Ray Colliers – Wildlife in the North – Rowan berries

At this time last year it was already  obvious that the annual crop of  rowan berries in the north had failed and over very large areas there were no berries at all.  This had serious consequences for  the tens of thousands of immigrant birds that invade the Highlands every Autumn, mainly from Scandinavia.  Instead of being able to linger  and gorge themselves for the start of the winter  months, the bird were forced to move south and west, many even  to Ireland to find enough food.     So it was with bated breath that we awaited this coming Autumn as far as the crop of rowan berries were concerned.   Judging by what I have seen around Inverness and elsewhere in the north, plus many  readers’  comments, there is once more a bumper crop of rowan berries.  In the countryside in general the berries are just ripening.   Nearer towns and villages where the climate, including the temperatures, is slightly better, the berries are already the rich red that is so welcome to all.

The rich red clusters of berries are already so heavy they are weighing the branches down and  even the smaller, younger trees have their rich crop.  The rowan is sometimes called the mountain ash  partly because it will sometimes grow on the upper tree line limit on hillsides.     Birds often leave the seeds in their droppings and this is why  you can sometimes  find isolated rowans well away from any others.   Already this year  small parties of mistle  thrushes, often family parties, will be eating them.   These small flocks will  often defend a rowan tree against all comers that may include blackbirds.  When the redwings and fieldfares  come for Scandinavia, including redwings from their breeding  grounds in Iceland, the mistle thrushes are waiting for them.   In the end the mistle  thrushes have no chance as they are just overwhelmed by the sheer numbers of their thrush family cousins from abroad.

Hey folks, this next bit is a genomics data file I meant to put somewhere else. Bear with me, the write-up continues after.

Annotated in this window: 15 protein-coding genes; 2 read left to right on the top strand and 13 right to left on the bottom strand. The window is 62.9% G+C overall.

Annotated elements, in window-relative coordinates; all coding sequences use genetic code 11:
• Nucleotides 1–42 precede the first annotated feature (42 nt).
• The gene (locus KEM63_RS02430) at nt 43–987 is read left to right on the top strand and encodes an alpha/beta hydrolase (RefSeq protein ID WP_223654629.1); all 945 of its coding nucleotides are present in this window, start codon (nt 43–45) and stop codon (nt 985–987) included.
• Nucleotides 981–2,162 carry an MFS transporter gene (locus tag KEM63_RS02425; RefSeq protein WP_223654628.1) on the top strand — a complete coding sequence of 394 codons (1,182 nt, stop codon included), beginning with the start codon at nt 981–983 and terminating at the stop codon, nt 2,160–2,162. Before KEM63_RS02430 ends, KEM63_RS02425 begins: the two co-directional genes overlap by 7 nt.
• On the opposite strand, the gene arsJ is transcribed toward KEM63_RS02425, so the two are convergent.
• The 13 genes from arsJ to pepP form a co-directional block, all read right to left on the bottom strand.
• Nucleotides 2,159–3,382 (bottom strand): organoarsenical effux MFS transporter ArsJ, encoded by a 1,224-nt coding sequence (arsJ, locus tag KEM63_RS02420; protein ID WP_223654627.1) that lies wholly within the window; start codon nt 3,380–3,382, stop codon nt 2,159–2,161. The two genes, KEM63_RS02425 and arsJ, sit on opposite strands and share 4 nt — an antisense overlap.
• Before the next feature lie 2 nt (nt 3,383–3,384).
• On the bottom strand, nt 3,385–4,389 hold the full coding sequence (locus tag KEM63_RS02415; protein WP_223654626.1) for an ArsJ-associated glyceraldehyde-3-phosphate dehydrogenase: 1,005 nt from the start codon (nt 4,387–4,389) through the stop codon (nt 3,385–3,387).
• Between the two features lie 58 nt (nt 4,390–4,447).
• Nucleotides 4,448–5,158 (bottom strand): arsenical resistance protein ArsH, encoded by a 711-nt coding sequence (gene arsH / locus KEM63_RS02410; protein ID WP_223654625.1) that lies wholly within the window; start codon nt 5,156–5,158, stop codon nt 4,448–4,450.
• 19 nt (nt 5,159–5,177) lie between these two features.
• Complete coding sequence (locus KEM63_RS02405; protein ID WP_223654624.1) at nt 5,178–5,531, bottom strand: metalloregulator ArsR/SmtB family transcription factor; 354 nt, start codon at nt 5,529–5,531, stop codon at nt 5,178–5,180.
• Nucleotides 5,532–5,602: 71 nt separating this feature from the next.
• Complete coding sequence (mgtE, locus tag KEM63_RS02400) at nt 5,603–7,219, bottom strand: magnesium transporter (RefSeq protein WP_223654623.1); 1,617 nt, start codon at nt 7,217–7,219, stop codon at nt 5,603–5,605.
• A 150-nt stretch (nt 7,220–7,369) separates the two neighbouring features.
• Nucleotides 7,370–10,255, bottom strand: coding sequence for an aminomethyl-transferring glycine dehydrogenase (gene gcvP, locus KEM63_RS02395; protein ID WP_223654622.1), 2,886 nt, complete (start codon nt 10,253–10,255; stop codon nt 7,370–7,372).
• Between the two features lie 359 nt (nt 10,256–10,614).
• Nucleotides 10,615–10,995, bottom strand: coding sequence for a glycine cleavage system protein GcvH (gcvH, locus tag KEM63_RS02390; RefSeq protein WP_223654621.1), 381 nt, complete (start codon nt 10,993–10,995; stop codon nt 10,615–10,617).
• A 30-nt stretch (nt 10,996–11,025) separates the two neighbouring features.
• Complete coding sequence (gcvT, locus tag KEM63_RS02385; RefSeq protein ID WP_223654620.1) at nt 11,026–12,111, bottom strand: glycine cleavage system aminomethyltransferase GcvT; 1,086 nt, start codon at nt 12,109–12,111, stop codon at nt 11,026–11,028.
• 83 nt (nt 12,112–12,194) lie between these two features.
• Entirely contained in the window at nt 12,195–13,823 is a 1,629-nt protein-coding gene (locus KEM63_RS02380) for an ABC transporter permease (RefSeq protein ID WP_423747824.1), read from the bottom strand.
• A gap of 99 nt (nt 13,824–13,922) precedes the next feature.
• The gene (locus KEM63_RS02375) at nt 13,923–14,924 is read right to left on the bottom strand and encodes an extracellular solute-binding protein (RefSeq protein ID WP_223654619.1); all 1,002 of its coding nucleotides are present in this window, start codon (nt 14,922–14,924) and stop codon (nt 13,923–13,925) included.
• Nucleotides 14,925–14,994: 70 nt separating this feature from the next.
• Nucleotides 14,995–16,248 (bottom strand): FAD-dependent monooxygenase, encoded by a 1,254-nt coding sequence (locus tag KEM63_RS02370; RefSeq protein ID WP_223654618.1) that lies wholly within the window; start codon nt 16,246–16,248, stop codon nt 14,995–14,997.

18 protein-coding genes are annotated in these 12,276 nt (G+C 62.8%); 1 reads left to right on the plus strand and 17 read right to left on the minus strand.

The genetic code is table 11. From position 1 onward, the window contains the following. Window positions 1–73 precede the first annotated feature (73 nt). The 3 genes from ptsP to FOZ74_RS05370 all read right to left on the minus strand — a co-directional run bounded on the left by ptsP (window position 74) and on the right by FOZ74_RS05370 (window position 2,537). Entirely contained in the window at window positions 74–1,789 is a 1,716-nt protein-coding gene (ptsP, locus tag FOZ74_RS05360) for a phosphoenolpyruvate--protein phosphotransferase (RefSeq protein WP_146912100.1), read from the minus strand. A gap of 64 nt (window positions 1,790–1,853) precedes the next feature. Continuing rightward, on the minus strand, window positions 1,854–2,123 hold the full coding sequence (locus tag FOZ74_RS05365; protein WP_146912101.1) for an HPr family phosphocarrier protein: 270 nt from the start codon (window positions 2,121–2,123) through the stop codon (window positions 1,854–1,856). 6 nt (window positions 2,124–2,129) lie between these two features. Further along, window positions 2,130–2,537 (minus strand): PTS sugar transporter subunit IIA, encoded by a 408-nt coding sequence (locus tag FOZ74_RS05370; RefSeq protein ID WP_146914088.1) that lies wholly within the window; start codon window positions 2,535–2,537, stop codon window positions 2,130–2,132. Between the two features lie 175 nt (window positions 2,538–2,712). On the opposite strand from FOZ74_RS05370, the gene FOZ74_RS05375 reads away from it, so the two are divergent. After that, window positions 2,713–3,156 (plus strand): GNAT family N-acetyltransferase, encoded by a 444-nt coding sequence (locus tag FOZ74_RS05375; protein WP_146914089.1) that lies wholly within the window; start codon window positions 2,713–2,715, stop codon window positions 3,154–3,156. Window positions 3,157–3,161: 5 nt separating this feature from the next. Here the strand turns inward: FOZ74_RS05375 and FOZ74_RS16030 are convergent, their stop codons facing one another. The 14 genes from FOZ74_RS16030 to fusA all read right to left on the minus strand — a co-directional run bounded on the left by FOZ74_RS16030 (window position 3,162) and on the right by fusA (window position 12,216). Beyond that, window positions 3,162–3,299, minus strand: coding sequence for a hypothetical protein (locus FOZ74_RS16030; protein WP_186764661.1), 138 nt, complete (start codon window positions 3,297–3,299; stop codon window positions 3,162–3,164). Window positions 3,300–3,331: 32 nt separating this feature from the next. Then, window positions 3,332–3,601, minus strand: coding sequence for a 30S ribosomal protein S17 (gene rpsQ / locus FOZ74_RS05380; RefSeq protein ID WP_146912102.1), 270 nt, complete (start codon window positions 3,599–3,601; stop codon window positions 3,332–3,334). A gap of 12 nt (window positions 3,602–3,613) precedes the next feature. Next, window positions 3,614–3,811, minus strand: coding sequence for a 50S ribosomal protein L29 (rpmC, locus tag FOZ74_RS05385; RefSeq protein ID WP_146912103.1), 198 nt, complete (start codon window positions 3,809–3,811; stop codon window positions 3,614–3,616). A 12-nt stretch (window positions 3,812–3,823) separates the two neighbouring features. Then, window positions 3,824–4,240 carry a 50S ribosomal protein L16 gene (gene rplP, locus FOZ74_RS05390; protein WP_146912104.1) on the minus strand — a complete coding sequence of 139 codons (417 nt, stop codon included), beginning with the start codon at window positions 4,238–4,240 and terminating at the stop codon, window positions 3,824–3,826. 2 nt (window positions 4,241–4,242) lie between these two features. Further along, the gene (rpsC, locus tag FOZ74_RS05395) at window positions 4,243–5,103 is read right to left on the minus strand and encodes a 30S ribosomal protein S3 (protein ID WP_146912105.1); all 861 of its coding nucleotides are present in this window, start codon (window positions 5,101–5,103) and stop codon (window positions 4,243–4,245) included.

It is not only birds that will take the rowan berries as they are a favourite food of the pine marten.    If you look under rowan trees at this time of the year and for the next few  weeks you may find the droppings of pine martens.  They will be heavy and red in the unmistakable colour of the rowan  berries as the undigested parts of the  berries are passed through.   Pine martens have even been seen leaping up at the clusters  of the berries where they  are out of the animals’ reach.   Despite that we may think of the so called  carnivorous diet of the pine marten,  studies in the Highlands have shown that no less than  11% of their diet is fruits and nuts that include rowan berries.    Badgers will also take the berries and have even been known to climb up the trunks of a tree to get at the lower branches.   Wood mice will also freely take the berries and will often store them in old birds’ nests for later consumption.  They are also classed as one of the “primary” foods of the red squirrels.   The caterpillars of several different moths feed on rowan leaves including the brimstone moth and the orange underwing.   However, no butterfly caterpillars have been recorded on them.   Interestingly when  the importance of trees to insects is considered the first five are, in order, oak, willow, birch, hawthorn and blackthorn.  Rowan is, surprisingly, much lower down the list at 17th despite its attraction to birds and mammals.